The Pyramid is one of those films that finds itself light on plot, but big on action and at least in this instance, that does not make it all that bad. A lot of people usually find movies like this a waste of time, but that is exactly what a picture like this is good for – to kill a couple of hours when a person is bored or has nothing else to watch. It is a movie that requires little from the viewer except to sit back and enjoy and though other films have done this a lot better than The Pyramid, there is still enough meat on the bones to provide some entertainment.
The film boils down to a professor and his team which includes his daughter, discovering the find of a lifetime in the form of a rare, three-sided pyramid. Unlike those who stumble across them or use traditional methods, the team has used modern satellite technology to find said pyramid and while some are upset about that, it makes no difference as it is simply too late. Watching this, one automatically knows that some of these people are going to get killed, that nothing good can come of this architectural marvel, but once it gets going, there is enough charm present to keep one’s attention, no matter how predictable it gets. So it is that the intrepid explorers encounter deadly traps, monsters and betrayal from within and all of it to their obvious detriment.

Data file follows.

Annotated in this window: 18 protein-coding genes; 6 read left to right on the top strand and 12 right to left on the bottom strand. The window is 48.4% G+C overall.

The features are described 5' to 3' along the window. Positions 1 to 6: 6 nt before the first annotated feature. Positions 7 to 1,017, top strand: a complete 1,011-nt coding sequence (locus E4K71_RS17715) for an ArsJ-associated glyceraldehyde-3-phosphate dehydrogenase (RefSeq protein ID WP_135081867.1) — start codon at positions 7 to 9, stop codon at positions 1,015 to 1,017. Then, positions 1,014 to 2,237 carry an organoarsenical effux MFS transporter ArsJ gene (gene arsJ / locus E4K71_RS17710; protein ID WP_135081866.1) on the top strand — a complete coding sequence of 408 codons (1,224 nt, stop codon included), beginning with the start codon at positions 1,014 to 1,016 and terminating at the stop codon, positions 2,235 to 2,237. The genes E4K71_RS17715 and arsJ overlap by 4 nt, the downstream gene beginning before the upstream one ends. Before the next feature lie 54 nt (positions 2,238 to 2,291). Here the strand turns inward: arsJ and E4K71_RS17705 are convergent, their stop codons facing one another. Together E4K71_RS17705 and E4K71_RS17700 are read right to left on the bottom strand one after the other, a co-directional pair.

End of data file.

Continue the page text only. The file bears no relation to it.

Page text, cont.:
Starring Denis O’Hare who is his usual charismatic self, no matter how arrogant he seems to be, he heads up a cast comprised of Ashley Hinshaw who plays his daughter, James Buckley, Christa-Marie Nicola and Amir K. Despite the thin plot, they do a fine job of it, but there are times when the special effects do not live up to expectations and when the actors are trying to sell the material, it sometimes seems just a little ridiculous. The great thing about it all though, is that the movie does not feature the usual happy ending that one would expect. In that regard, the movie does end up surprising the audience and it leaves things open-ended, not only for a possible sequel which will most likely never happen, but it gets the viewer engaged enough to wonder just what it is that took place after the closing credits. At least it ends up being so for a minute and then it is gone, as if one never watched the film at all and that is simply due to the nature of the movie itself.
Overall, The Pyramid is a decent enough film to waste an hour and a half on. It is not something anyone would ever watch twice, but it is good enough to watch at least once.
3 out of 5